Jan. 17, 2003 – VIA Colectiva, the unprecedented exhibition of Virgin Islands art that opened on Nov. 5 in Old San Juan's Museo de las Americas, got its last looks on Saturday before the unsold pieces were repacked into crates for shipment back to St. Thomas, St. Croix and St. John.
Those from the Virgin Islands who saw the more than 50 works by 20 contemporary artists displayed in Old San Juan's Sala 3 may well be seeing a number of them again in local exhibitions — starting with the St. John Artists' Association annual show that opened Friday evening at The Battery.
The association exhibition continues for three more days. It's open from 10 a.m. to 5 p.m. on Saturday and Sunday and from 10 a.m. to 4 p.m. on Monday.
According to St. John artist Janet Cook-Rutnik, whose solo show three years ago in Sala 3 was the impetus for the collective one that just closed, VIA Colectiva "was viewed by thousands of local artists, historians, writers, teachers and curators who frequent the museums and galleries in the old city on their lunch hours and weekends, as well as the many pre-K through high school students who come en masse from Monday through Friday, every week of the year, to see and discuss the changing exhibitions."
Plus, of course, she adds, "the innumerable international travelers who patronize this centuries-old Caribbean city because it offers as much to the culture vulture as the sun seeker."
Represented were works by Aquannette Chinnery, Denise Christopher-Smith, Susan Edwards, Edney Freeman, Mitch Gibbs, Mace McDowell and Erik Pedersen of St. Thomas; LaVaughn Belle, Danica David, Maria Henle, Jeri Hillis, Gerville Rene Larsen, Roy Lawaetz, Marjorie Robbins and Catherine Roche of St. Croix; and Kimberly Boulon, Cook-Rutnik, M. Lisa Etre, Deborah St. Clair and Aimee Trayser of St. John.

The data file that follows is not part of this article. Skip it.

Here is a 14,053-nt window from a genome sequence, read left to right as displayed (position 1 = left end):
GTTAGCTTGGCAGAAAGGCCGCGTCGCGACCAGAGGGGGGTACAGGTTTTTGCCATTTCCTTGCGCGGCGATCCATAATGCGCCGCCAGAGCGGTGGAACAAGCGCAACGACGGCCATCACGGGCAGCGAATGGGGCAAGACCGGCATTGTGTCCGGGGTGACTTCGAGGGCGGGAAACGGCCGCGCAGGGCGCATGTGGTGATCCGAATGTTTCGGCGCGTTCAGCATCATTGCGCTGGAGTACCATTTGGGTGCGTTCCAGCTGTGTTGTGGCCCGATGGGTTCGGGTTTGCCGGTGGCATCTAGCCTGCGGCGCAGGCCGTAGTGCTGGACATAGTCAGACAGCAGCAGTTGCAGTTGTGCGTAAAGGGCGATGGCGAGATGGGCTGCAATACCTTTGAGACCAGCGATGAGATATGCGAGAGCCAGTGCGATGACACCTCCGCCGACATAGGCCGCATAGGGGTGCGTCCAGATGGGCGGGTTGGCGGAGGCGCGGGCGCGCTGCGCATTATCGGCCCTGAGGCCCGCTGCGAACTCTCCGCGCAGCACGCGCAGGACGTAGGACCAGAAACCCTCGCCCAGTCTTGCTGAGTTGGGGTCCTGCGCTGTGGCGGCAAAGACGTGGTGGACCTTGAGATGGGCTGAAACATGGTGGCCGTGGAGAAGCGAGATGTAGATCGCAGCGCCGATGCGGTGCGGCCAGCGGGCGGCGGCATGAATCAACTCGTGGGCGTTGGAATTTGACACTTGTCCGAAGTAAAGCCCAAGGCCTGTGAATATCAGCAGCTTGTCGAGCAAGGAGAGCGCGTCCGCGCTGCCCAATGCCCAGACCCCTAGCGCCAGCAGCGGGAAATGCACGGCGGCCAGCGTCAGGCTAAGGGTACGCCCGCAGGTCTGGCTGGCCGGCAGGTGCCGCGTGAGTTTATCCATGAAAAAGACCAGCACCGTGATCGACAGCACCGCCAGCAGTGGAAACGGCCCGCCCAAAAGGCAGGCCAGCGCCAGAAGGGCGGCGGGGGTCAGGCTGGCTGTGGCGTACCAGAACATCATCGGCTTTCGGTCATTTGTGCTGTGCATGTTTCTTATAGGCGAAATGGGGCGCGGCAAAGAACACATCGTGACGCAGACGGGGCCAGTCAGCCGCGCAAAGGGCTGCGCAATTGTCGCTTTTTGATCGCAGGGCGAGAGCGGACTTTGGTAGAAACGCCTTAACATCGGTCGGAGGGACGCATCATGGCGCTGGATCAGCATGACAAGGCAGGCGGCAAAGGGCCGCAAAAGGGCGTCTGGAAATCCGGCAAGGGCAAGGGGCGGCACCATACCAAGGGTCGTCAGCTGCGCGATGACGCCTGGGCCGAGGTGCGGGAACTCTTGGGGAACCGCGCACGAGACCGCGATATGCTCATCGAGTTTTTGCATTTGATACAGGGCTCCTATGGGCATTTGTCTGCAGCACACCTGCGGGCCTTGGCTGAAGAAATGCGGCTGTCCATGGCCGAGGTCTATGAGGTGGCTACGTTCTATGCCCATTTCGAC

It was a juried show, with the participants selected via review of more than 300 slides submitted. Their styles range from naive to sophisticated cutting edge; their ages, from 25 to 60; their art backgrounds, from self-taught to academically degreed.
Also a part of the exhibition were prints and paintings by three deceased V.I. artists — native sons Camille Pissarro and Albert Daniel and 47-year resident Eric Winter — whose bodies of work collectively constitute "a valuable visual history of island life post-emancipation to the modern era," Cook-Rutnik said.
VIA Colectiva was presented by the Virgin Islands Cultural Heritage Institute and coordinated by Cook-Rutnik, secretary of the institute board of governors. An enduring documentation of the show is the 32-page, full-color catalog produced by Kate Norfleet of St. John's Kate N Design. The publication not only reproduces one work of each participating artist with biographical material but also includes illustrated commentary, in English and Spanish, on Pissarro, Daniel, Winter and the artistic interfacing of Puerto Rico and the Virgin Islands.
The catalog can be viewed at the territory's public libraries and on St. Thomas at the Cultural Heritage Institute, Tourism Department and Office of State Historic Preservation. For information about purchasing a copy, call the institute at 774-9537 or Cook-Rutnik at 693-8069.
St. Croix art lovers can expect to see works from VIA Colectiva at the Christiansted galleries participating in the monthly ArtThursday evening walk-abouts, Rutnik says. And on St. John, she promises to display some at her own gallery, Sólo Arte, in the Lumberyard complex, where her "Christmas Colectiva" show included work by Marlene Hernandez, one of the Museo curators.

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